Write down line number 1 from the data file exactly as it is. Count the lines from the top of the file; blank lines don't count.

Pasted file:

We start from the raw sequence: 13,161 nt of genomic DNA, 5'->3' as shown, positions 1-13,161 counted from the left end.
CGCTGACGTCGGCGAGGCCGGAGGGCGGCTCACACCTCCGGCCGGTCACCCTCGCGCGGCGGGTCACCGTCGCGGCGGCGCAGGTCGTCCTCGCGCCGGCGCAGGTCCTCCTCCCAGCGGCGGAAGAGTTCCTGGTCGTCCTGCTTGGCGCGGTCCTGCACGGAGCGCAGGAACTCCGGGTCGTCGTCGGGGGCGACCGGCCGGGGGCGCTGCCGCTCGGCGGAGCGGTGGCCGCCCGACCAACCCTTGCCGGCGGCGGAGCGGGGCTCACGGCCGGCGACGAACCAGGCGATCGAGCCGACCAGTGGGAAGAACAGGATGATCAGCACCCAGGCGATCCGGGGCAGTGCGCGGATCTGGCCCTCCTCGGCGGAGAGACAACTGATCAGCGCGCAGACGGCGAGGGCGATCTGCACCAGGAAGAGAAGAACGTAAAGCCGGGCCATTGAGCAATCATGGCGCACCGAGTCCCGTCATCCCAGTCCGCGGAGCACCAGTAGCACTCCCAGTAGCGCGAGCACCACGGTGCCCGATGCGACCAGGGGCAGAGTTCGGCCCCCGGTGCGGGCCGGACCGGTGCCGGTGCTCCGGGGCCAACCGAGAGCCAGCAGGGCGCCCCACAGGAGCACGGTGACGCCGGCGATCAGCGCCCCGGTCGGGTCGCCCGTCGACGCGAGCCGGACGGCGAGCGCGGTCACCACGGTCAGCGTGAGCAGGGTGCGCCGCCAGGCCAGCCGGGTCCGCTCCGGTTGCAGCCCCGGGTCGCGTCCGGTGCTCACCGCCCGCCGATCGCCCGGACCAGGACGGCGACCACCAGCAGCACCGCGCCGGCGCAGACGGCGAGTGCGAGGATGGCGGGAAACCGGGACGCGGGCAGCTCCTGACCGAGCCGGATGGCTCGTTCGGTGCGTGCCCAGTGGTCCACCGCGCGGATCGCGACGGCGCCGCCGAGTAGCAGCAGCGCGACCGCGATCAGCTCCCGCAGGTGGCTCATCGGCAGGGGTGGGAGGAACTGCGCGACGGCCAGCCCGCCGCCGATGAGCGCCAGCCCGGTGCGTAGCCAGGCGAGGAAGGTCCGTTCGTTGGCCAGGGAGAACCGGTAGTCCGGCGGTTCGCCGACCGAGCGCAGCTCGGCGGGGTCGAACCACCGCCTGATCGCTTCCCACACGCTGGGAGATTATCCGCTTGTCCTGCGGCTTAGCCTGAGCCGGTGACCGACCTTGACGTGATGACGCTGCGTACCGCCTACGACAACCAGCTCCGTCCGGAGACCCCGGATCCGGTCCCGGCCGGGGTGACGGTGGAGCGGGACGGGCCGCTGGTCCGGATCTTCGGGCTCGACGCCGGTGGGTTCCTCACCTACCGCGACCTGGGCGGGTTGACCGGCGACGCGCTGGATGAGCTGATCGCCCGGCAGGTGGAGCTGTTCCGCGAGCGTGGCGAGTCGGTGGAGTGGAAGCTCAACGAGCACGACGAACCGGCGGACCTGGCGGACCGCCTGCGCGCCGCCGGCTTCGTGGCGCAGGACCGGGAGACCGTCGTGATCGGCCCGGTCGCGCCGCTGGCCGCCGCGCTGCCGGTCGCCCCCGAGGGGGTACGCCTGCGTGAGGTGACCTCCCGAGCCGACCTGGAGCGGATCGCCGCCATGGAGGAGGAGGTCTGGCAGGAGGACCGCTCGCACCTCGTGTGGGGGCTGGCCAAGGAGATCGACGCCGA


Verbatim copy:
We start from the raw sequence: 13,161 nt of genomic DNA, 5'->3' as shown, positions 1-13,161 counted from the left end.